The Whelps were insidious because, unlike their Master, they could hide in shadows. By the second day, the streets had been cleansed of all rhapsody. Those who saw Zargon as cause for celebration had been devoured or Whelped. Everyone else hunkered in their dorms and boarded up the windows. They came out for air, when the Devourer was hunting somewhere else, because they needed food. They plundered abandoned shops and raced back home. But some of them strayed. They were still acid heads after all. And the Whelps were waiting to pounce, in alleys and around corners.

And then there were kids. Mike was on top of the outer wall of the Usamigaran fortress when he heard two of them screaming not far below. A Whelp was assaulting them. It looked like Zargon was up in the area of the mushroom gardens; far away for the moment. Mike raced down and out the front gate of the stronghold, ignoring the advice of the gatekeeper that he stay inside. It was probably sound advice. He had the Hand, but he doubted that Gaius’s enchantments made him immune to being Whelped. The Hand protected against damage, not transformation.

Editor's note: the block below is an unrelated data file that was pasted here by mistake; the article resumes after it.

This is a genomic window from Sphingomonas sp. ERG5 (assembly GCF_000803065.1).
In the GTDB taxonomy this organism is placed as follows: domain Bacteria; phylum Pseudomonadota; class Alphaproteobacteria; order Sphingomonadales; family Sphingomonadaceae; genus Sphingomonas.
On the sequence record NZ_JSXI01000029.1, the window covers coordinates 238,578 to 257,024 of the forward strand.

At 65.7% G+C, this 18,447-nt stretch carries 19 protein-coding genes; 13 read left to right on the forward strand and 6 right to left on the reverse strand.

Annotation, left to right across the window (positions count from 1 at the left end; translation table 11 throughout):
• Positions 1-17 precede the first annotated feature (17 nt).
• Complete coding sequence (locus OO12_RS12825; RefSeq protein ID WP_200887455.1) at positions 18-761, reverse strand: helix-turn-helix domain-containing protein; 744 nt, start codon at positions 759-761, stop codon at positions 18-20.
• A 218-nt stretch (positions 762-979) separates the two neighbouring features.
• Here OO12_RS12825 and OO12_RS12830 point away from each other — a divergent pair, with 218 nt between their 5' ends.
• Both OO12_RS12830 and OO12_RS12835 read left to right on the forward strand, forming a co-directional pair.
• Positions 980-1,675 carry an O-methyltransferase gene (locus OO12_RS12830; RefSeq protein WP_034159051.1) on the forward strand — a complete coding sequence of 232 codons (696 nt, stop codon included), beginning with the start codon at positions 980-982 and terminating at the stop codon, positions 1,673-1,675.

Outside the gate he saw the kids right away: a boy maybe eight and a girl maybe ten. An amoeba-like mass with four tentacles was lashing at them, its jaw slavering. It had the kids cornered against the wall of a building. Mike yelled and drew his sword, glad that it was magical. He doubted that normal weapons would harm a Whelp. When the kids saw him racing to their rescue, they made a dash for it. That was a mistake. The Whelp was ignoring Mike, fixated on the kids. One of its tentacles snapped the air and snagged the girl like a lasso. She screamed and Mike swore, running harder. The Whelp pulled the girl close, opened its jaw wide, and spat. Brown slime drenched the girl and took effect at once. She shook as if with a fever of a hundred and ten – and then collapsed into a pool of ooze, right as Mike reached her. The boy wailed. Mike slashed the Whelp with his sword. The creature moaned and backed off in surprise, not used to being hurt. Mike grabbed the boy and picked him up with his free arm, and then ran back to the stronghold right away. He got the kid safely inside, and had him sent to the communal hall. The boy kept crying for his dead sister. Gods knew who or where his parents were, if they were still alive. Slaughter and transformation were everywhere.